Near-α titanium alloys are an integral part of aeroengines; however, since the 1970s, it has been recognized that laboratory and field components fail in a reduced number of cycles when a dwell at the peak stress is imposed. Research over the last few decades has shown that one of the primary reasons for the debit in fatigue life is related to the presence of microtexture in these alloys. Many aeroengine components were forged before the concept of microtexture, its deleterious effects, had been realized. Thus, because of the increased potential for early failure of these components, a need exists for a nondestructive method to assess the degree of microtexture present in legacy hardware in order to separate those which are prone to dwell fatigue failure from those that are not. Hardware with a high degree of microtexture can be scheduled for more frequent inspections to reduce the risk of in-flight failure. The present work describes a methodology by which this can be achieved using ultrasonic attenuation measurements of the component in pulse-echo imaging mode. The results indicate nearly linear dependence of ultrasonic attenuation on microtextured region size in the d/λ = 0.1 to 1.0 range, where d and λ are the effective microtexture region size in the direction of wave propagation and the ultrasonic wavelength, respectively.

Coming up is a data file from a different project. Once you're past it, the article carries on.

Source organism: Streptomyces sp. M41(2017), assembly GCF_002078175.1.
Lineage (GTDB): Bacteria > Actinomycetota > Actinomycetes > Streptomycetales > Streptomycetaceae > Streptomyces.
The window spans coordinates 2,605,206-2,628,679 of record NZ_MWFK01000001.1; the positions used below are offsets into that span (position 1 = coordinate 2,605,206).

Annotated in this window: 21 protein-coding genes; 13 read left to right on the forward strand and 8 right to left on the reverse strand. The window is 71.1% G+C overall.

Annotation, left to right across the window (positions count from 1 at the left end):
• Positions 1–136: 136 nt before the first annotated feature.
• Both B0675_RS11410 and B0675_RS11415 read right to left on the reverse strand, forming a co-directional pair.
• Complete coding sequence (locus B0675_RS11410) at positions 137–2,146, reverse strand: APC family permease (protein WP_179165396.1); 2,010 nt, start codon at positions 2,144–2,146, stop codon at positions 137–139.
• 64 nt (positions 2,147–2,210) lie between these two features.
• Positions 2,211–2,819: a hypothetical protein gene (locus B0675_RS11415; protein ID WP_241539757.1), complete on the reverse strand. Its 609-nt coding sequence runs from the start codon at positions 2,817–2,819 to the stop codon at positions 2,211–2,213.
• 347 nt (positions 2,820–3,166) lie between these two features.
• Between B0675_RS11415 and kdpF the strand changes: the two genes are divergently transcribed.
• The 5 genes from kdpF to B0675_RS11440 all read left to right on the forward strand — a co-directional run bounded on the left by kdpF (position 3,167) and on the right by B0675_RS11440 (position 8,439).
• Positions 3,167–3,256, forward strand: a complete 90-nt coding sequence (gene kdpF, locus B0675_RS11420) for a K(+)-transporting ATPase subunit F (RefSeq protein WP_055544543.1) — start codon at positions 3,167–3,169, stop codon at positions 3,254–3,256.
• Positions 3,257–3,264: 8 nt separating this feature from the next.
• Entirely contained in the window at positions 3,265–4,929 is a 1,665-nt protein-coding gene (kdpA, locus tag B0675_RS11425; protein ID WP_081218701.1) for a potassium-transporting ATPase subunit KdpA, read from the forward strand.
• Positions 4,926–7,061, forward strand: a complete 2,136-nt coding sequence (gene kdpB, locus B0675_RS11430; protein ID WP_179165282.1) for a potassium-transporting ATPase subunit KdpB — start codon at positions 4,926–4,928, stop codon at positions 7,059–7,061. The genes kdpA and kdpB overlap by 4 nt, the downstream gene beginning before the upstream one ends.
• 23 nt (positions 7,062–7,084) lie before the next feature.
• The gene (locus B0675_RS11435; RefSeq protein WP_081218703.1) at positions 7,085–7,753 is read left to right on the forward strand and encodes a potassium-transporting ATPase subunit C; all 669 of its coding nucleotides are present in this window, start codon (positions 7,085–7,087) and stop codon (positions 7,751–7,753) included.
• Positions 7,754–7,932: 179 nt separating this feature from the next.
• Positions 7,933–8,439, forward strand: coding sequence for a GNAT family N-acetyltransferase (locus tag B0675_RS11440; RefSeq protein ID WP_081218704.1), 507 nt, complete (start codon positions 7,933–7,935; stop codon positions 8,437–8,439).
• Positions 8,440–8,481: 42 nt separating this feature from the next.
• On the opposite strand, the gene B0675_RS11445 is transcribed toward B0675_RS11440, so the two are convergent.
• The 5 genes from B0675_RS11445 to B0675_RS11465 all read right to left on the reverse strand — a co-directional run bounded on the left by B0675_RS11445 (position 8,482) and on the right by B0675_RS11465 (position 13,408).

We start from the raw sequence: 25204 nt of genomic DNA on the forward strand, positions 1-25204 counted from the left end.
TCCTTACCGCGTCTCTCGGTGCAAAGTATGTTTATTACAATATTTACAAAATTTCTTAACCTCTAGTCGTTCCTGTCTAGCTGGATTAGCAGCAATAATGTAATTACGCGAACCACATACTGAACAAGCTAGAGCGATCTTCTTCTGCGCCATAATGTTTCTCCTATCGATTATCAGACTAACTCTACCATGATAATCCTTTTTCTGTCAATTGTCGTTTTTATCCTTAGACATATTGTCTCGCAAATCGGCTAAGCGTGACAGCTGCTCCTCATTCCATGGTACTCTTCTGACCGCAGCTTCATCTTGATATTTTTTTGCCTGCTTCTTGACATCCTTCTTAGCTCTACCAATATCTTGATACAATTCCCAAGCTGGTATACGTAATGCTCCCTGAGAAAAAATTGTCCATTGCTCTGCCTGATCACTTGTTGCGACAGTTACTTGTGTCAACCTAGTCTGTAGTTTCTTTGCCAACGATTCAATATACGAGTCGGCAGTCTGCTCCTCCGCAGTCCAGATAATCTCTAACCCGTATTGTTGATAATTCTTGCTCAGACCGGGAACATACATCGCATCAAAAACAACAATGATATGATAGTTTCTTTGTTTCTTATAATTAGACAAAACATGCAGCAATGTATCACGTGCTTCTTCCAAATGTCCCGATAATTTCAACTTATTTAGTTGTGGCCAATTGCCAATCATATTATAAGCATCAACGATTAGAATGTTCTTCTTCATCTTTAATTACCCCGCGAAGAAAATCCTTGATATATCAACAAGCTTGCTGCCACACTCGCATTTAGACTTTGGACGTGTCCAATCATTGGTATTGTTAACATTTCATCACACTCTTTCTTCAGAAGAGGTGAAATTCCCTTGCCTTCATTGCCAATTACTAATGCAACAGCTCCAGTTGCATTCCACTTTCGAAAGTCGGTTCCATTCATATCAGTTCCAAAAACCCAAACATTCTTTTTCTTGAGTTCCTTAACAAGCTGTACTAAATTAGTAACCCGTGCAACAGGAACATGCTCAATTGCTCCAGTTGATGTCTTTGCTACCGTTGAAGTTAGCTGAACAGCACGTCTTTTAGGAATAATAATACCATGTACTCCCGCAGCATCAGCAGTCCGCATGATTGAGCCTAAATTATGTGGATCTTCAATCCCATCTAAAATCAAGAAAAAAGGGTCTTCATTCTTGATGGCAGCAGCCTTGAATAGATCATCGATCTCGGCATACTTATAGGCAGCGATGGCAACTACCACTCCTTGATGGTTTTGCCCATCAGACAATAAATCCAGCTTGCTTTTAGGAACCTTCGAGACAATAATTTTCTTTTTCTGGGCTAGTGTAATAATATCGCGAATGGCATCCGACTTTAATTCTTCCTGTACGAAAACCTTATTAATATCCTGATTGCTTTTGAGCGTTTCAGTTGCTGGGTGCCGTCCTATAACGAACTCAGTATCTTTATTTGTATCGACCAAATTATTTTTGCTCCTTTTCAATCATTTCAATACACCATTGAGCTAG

|Number of pages||15|
|Journal||Metallurgical and Materials Transactions A: Physical Metallurgy and Materials Science|
|Publication status||Published - Aug 2011|